Joyce Poole has studied the social behavior and communication of African elephants for over thirty five years and has dedicated her life to their conservation and welfare. The inspiration for her life's work came from a childhood in Africa, a father with a love of nature, and a lecture by Jane Goodall that she attended at the age of eleven. She began her work with elephants at the age of 19 in Amboseli National Park studying there under mentor, and Director of the Amboseli Elephant Research Project, Cynthia Moss.
Decades-long study of elephant behavior and communication
In Amboseli, Joyce's early work focused on the social and reproductive behavior of male elephants. Discovering in 1978 that African male elephants experience a heightened sexual and aggressive period known as musth, led her to carry out detailed study of their socio-sexual behavior. In the mid 1980s, she extended her study to elephant communication, first concentrating on the signaling patterns between males in musth. The very low frequency sounds produced by male elephants led to work with Katy Payne, and the finding that, like their Asian cousins, African elephants use sounds below the level of human hearing. Together, Joyce and Katy turned their attention to the role of infrasound in elephant long-distance communication.
In the late 1990s, Joyce began to document the vocal repertoire and body language of African elephants discovering. She found, in the process, that elephants are capable of vocal imitation.
Scientific knowledge is used to protect elephants
Joyce's elephant research has not been confined to the realm of academic journals. Data from surveys in 1989 showing that the killing of elephants for ivory was destroying the social fabric of elephant society were used in the campaign which successfully banned the international trade in ivory. Understanding of male elephant behavior, and the importance of social learning and role models in elephant society has been key to the adoption of more humane elephant management practices.
Between 1990-1994, she had the opportunity to head the Elephant Program of Kenya Wildlife Service, working with and training many of the men and women who hold key elephant management positions in Kenya today.
ElephantVoices founded in 2002
During the latter half of the 1990s, Joyce returned to her long-term study of elephants believing that she could best influence their future by sharing her knowledge and enthusiasm. Since 2000, she has continued her elephant communication work with Norwegian husband and colleague, Petter Granli, and together they founded ElephantVoices (initially Savanna Elephant Vocalization Project) in 2002. Petter's creativity, technical skills and his background in marketing and communication influenced their decision to share the voices of elephants via the internet in the belief that better understanding could help change public perception and improve the survival prospects for elephants. ElephantVoices' first website was launched in 2002. In September 2008, ElephantVoices was registered as a non-profit charitable organisation in California.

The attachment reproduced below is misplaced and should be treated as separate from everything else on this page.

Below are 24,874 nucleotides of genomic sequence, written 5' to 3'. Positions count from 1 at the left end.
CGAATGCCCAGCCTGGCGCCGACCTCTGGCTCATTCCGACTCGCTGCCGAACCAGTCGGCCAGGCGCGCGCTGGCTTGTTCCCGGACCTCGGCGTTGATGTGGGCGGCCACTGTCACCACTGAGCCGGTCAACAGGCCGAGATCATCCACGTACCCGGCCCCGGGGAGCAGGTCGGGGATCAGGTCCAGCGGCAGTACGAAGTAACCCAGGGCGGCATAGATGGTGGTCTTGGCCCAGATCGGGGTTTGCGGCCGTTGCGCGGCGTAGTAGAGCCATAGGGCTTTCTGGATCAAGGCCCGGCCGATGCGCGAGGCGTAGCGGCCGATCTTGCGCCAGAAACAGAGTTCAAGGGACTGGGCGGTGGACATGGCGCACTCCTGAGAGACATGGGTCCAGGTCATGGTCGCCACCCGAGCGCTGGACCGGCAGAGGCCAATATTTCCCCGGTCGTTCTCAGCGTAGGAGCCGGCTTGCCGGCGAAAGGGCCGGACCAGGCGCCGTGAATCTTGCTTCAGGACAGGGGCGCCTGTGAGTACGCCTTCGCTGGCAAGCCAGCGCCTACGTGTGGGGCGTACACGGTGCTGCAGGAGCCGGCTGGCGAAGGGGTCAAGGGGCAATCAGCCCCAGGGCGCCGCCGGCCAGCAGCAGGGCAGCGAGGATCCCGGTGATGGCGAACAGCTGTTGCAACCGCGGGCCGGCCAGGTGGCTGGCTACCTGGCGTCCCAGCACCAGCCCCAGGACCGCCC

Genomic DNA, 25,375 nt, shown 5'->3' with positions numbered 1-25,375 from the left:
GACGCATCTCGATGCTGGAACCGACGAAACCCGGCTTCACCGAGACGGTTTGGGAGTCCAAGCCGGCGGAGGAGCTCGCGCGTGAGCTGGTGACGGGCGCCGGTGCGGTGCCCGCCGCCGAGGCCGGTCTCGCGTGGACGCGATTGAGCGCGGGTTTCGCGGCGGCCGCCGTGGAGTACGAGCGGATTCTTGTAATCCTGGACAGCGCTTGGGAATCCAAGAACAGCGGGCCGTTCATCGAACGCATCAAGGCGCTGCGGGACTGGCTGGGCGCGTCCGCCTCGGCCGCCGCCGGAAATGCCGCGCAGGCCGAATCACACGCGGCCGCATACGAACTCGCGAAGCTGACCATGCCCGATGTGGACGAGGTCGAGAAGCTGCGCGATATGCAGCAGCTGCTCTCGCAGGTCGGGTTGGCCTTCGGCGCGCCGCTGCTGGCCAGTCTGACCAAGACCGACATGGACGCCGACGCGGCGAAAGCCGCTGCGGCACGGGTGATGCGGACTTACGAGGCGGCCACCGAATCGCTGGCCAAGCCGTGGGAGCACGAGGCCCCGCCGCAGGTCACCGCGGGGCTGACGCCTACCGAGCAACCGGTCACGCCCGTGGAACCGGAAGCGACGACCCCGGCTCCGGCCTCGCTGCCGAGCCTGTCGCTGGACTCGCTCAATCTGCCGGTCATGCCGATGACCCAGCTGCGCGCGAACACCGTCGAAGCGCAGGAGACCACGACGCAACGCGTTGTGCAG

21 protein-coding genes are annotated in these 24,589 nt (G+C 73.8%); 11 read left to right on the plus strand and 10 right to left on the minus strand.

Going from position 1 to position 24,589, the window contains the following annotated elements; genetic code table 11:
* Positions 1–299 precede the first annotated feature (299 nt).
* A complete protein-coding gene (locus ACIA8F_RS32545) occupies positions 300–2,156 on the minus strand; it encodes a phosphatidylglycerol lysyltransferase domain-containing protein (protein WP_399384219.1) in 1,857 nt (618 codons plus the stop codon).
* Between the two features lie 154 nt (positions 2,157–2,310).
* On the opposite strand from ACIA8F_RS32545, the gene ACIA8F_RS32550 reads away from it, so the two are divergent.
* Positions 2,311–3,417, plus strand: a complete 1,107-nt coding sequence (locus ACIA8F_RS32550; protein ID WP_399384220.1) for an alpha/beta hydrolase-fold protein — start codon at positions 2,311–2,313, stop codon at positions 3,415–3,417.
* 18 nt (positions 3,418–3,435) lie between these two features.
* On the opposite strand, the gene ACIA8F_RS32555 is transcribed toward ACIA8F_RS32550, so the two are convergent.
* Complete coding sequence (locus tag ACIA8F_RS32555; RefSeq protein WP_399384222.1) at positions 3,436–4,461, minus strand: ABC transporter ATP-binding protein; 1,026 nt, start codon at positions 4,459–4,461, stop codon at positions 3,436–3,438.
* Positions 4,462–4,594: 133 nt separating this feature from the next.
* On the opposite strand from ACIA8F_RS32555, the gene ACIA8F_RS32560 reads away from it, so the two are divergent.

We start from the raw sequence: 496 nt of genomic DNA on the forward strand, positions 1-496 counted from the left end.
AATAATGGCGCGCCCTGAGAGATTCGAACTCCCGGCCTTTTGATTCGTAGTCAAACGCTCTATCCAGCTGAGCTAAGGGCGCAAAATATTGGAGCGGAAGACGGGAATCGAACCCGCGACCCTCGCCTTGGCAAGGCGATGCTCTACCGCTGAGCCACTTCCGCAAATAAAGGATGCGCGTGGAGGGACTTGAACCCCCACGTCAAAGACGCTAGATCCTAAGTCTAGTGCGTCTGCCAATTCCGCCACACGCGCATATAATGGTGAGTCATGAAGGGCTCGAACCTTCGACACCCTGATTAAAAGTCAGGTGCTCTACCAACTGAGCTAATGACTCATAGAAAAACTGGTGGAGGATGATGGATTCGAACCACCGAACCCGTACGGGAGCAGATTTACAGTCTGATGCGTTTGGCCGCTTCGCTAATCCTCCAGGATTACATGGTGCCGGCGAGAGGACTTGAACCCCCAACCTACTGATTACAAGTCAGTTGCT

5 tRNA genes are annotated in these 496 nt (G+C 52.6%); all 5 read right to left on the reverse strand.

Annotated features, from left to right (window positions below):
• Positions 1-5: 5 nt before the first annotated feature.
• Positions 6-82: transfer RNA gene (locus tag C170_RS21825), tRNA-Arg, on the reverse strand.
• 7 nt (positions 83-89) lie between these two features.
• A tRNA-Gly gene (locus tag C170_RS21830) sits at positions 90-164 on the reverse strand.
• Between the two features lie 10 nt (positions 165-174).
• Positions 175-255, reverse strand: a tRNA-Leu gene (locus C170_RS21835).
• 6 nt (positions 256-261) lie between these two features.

A second generation ElephantVoices' website launched in 2009, with its associated databases of elephant sounds and gestures, was the fruit of an idea planted almost a decade before and the result of many years of work in association with numerous dedicated colleagues and friends mentioned on our Collaborators page. In October 2013, working with long-term Kenyan collaborators from Verviant a re-designed ElephantVoices.org was launched.
ElephantVoices has since its inception been working worldwide with issues, policies and cases related to elephant welfare, and initiated in 2008 The Elephant Charter. In late 2011, they launched Sanctuary for Elephants - Overall Principles.
Moving on to Maasai Mara, Kenya, and Gorongosa National Park, Mozambique
In 2010, ElephantVoices initiated a new conservation project in the world renown Maasai Mara, Kenya, part of the key Serengeti-Mara ecosystem. Known as Elephant Partners, the project on this for both Kenya and Tanzania vital elephant population is based on citizen science and the use of mobile phone and web technology. The following year Joyce and Petter began a study of the elephants in amazing Gorongosa National Park, Mozambique. Both projects are on-going.